How to do B2B brand or product naming research

How to do B2B brand or product naming research

Why you need strong brand and product names in B2B

How research can inform B2B brand and product naming

Best practices for B2B brand and product naming



Why you need strong brand and product names in B2B

“When people use your brand name as a verb, that is remarkable.”

That’s according to Meg Whitman, former CEO of Hewlett Packard Enterprise and eBay – not all companies want their names to become verbs, but this exemplifies how strong ones can have powerful effects.

Federal Express capitalized on the success of its nickname, changing its official brand name after people started saying they’d FedEx packages rather than send them.

Using a brand or product name as a verb suggests that the business in question is the number one choice. Bing had hoped its brand name would be used as a verb – instead, Google has that honor today.

A strong name boosts word-of-mouth marketing, free of charge if your satisfied customers become advocates and tell others about you. 

However, the impact decreases if your name is clunky, confusing, or hard to remember. If someone says “I found a great product you should use – can’t remember its name though…” then you may have just lost a sale.

Names are an important part of your overall brand development. A brand and product are, of course, much more than just their names – brand identity is the sum of your customer perceptions, both conscious and subconscious.

Yet for many customers, your name will be their first impression of your brand. Most – 71% – of those looking for B2B products start with a broad online search. In the search results, if they find you, the first thing they’ll see is your brand or product name and perhaps a brief description.

They’ll see your name, but in most cases, they won’t see your logo. They may not go to your website either, so they’ll miss out on the rest of your intended online brand experience.

That’s why your brand and product names matter in B2B. Business benefits of strong names include:

  • Capturing attention
  • Staying top-of-mind
  • Differentiating from competitors
  • Reflecting your brand identity quickly and succinctly
  • Removing undesired associations from previous names

How research can inform B2B brand and product naming

Naming is a highly creative process, but that doesn’t mean it’s a pure art form. Some creativity is crucial for a name to stand out from the crowd, but usually, a strong one is based on a mix of art and science.

Research insights will improve the chances of your name:

  • Standing the test of time – no matter how your business evolves in the coming years, it’ll make things much easier if your brand or product name still fits well
  • Fitting in with your brand positioning and supporting wider brand development practices
  • Cutting through the noise in the competitive landscape
  • Being appropriate for your target audience, so they know you’re relevant and credible
  • Being suitable in other markets and languages, without risk of causing controversy or offense

Using bespoke B2B research means you can make informed naming decisions, based on insights and data, to complement the creative process. It’s important to find the right balance though.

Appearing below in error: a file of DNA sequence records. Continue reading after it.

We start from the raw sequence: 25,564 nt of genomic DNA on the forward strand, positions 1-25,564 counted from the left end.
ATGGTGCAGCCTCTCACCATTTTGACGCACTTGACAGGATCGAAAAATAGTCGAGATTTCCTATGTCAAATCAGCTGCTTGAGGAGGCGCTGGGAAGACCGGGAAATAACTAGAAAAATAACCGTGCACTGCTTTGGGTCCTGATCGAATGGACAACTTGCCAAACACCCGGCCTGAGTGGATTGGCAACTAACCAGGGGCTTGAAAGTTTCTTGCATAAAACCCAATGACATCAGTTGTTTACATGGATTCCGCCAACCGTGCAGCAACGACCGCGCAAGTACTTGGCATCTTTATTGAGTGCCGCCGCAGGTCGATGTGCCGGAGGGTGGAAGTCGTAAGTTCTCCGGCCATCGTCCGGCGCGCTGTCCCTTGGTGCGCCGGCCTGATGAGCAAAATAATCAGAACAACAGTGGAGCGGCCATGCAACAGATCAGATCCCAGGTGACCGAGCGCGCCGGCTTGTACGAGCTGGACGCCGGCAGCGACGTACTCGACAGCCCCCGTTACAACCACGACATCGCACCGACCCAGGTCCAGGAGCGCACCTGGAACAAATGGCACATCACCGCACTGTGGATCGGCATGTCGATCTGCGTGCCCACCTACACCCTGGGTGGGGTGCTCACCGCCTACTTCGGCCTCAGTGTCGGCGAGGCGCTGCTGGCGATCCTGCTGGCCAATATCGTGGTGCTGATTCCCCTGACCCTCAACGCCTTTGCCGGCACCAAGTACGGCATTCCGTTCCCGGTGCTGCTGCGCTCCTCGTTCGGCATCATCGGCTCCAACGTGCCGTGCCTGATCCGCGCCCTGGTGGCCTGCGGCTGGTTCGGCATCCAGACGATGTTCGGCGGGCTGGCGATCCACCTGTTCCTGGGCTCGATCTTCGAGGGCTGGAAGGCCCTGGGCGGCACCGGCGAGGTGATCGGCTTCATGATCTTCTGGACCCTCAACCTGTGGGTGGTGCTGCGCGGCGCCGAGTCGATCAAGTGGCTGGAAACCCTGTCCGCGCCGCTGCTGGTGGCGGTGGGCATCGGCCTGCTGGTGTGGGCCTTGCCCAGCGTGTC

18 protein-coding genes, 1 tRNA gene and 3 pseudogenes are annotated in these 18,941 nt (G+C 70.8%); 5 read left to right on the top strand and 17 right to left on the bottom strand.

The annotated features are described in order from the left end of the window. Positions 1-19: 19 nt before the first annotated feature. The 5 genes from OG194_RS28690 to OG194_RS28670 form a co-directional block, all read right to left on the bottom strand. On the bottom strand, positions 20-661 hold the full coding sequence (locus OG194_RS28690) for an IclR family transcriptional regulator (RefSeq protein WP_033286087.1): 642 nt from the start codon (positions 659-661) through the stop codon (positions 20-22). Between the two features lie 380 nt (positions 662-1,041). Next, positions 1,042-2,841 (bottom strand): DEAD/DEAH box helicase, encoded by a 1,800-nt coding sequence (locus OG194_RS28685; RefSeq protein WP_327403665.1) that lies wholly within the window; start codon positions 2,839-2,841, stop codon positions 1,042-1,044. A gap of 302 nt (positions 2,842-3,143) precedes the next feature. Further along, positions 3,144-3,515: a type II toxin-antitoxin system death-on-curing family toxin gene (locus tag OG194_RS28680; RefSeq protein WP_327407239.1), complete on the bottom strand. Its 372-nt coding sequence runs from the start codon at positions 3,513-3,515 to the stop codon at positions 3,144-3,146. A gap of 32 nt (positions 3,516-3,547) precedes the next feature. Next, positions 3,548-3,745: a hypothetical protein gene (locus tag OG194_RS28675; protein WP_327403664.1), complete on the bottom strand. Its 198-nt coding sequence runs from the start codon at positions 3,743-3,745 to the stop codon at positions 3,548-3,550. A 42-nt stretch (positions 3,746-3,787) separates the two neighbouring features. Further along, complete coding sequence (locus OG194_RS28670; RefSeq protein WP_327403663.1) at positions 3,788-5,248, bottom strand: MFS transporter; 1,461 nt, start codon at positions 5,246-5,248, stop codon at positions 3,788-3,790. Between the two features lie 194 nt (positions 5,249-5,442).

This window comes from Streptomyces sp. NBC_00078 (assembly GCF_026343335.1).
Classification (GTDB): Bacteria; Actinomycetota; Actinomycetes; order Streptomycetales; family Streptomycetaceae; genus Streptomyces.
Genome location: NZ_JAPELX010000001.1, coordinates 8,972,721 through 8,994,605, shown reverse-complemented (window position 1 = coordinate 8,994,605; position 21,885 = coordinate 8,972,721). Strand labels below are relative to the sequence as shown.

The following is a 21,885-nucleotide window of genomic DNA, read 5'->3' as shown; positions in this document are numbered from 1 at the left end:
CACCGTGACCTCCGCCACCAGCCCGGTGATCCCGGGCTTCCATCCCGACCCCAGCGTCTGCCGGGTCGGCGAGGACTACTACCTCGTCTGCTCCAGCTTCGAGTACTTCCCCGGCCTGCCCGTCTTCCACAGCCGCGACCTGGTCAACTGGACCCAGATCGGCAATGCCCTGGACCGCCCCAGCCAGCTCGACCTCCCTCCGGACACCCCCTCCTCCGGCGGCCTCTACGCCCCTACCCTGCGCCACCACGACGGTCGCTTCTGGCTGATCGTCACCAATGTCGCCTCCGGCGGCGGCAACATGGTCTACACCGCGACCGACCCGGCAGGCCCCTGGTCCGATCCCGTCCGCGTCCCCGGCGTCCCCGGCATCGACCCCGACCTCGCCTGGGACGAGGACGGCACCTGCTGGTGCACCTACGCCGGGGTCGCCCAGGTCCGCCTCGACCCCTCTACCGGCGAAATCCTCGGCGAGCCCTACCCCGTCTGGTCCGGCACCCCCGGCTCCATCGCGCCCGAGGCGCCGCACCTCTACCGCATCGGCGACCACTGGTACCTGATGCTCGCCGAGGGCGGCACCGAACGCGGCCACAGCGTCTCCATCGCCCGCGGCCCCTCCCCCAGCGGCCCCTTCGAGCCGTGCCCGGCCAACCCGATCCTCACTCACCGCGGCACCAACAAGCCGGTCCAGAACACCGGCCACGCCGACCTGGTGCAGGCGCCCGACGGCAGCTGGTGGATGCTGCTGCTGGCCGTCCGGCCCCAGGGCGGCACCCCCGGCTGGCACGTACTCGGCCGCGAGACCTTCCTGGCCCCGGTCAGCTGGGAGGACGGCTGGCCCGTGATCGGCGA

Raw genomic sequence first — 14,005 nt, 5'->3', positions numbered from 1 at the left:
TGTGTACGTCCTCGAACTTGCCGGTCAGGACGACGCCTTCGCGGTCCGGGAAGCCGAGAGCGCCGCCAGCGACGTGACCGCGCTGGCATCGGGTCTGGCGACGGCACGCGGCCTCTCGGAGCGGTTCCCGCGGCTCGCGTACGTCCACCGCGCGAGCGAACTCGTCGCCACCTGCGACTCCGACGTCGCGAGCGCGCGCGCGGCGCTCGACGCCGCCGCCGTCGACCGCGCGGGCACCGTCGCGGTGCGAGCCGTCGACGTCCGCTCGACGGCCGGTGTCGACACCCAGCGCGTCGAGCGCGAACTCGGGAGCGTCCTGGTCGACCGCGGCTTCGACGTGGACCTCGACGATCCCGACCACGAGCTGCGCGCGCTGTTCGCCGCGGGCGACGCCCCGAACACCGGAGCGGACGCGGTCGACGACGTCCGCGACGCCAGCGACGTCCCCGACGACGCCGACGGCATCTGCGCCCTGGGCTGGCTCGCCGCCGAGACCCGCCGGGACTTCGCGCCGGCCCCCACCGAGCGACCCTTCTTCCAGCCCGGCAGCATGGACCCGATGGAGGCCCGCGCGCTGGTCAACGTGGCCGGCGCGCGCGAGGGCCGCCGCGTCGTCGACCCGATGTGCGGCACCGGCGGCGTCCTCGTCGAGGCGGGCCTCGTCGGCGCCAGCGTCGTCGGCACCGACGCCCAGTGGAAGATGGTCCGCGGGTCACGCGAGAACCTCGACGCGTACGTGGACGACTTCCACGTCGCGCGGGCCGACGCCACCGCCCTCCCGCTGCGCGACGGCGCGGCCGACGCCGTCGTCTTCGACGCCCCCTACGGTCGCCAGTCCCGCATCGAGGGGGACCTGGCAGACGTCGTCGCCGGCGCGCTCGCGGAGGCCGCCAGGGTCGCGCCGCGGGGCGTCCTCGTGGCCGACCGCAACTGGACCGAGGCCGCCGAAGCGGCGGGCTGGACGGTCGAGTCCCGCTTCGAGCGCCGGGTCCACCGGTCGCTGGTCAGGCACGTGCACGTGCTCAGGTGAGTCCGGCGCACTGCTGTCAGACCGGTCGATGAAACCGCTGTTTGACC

These are some of the different ways you can inform your naming decisions by using market research:

  • Ensuring naming compatibility with your optimal brand architecture
  • Generating name ideas with the jobs-to-be-done framework
  • Exploring naming principles indirectly with customers
  • Sense-checking the final name with your target audience
  • Identifying the right visual for your name

You don’t necessarily need to use research to achieve every goal. But where needed, qualitative research can give you a deep understanding of how naming impacts customers, while quantitative research helps validate the steps you take with robust data.

Looking at each of these in turn:

#1 Ensuring naming compatibility with your optimal brand architecture

Unless you’re a fresh startup, a new brand or product name will form a part of your existing brand architecture.

Internally, beginning with a review of the current status quo is a useful first step. Current brand architecture may include names at a:

  • Corporate level – e.g. Alphabet or Google
  • Business unit/subsidiary level – e.g. Google Search
  • Product group level – e.g. Google Pixel
  • Individual product level – e.g. Google Pixel 7

For companies managing multiple brands, there may also be different brand architecture models to take into account.

As an example, Google uses a hybrid approach. Many products or subsidiaries mention the master brand e.g. Google Search or Google Ads. However, some of them don’t – e.g. YouTube or Waze.

If you’re planning to make changes to brand architecture, any new product naming will play a part. Qualitative research can help you identify the optimal brand architecture, by exploring current perceptions and evaluating the impact of any proposed alterations.

However, if the brand architecture isn’t changing anytime soon, your considerations are relatively much more straightforward when planning to include a new product name.

Look inside-out. Leverage existing knowledge and expertise internally, to decide where the product ‘sits’ in your brand architecture and if that has any naming implications. For example, should the product name refer to the master brand, or present itself as a more standalone offering?